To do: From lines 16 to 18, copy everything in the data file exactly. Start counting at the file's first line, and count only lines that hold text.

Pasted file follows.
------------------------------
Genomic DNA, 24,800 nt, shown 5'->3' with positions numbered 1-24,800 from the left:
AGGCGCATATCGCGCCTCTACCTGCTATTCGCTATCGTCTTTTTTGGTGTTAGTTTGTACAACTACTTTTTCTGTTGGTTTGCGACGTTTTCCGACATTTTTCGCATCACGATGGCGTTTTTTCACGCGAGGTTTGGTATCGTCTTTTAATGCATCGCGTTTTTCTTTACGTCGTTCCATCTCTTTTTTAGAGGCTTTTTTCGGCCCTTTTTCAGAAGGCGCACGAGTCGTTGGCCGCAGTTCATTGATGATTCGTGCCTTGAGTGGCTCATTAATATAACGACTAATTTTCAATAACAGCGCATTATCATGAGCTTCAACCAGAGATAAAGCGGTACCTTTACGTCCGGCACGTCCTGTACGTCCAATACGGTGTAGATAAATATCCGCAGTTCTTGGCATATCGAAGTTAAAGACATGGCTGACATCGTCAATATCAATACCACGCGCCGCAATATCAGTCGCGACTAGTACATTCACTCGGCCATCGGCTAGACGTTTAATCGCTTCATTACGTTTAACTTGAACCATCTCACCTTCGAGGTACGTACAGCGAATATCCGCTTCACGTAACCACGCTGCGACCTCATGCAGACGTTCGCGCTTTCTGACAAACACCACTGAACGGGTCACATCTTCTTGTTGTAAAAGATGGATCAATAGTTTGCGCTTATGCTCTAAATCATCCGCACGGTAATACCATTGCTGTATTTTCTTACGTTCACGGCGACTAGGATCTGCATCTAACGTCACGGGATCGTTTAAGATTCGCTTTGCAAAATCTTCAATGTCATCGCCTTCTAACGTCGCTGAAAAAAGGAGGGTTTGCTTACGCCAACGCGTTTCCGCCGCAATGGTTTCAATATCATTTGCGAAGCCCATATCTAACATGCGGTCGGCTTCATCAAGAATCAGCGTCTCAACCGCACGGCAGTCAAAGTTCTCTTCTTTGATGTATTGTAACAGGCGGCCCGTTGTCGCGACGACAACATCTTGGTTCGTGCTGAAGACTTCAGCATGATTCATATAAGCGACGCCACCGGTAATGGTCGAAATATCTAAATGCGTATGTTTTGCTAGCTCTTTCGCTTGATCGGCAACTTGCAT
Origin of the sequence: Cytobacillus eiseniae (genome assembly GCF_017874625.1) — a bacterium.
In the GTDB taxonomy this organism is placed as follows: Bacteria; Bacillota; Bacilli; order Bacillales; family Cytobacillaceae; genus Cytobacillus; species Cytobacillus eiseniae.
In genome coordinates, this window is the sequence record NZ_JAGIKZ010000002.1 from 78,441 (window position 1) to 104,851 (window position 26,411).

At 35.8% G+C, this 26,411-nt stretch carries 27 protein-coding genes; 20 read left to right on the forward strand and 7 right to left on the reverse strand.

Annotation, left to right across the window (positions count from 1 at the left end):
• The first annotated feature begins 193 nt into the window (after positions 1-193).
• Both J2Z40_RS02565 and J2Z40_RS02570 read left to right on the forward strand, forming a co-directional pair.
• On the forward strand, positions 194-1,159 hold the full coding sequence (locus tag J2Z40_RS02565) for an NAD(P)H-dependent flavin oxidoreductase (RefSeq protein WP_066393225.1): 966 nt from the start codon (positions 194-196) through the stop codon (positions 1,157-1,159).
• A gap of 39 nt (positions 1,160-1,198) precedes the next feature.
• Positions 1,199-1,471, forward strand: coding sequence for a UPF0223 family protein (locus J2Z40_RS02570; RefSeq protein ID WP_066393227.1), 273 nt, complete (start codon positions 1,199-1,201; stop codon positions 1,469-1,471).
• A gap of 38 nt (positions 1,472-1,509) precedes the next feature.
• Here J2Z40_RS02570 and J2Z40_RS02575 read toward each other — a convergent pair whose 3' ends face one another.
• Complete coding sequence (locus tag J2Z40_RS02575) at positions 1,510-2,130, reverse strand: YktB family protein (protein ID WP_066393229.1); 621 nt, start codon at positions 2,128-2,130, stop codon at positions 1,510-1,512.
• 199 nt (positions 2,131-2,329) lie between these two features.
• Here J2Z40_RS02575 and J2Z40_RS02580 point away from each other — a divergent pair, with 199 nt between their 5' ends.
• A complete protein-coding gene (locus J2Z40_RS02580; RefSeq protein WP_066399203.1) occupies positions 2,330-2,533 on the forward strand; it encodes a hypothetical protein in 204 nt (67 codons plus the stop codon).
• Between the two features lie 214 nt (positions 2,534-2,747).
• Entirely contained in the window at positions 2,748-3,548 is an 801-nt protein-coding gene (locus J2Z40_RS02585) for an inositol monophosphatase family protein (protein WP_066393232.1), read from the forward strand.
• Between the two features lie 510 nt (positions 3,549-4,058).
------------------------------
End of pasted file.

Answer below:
• 199 nt (positions 2,131-2,329) lie between these two features.
• Here J2Z40_RS02575 and J2Z40_RS02580 point away from each other — a divergent pair, with 199 nt between their 5' ends.
• A complete protein-coding gene (locus J2Z40_RS02580; RefSeq protein WP_066399203.1) occupies positions 2,330-2,533 on the forward strand; it encodes a hypothetical protein in 204 nt (67 codons plus the stop codon).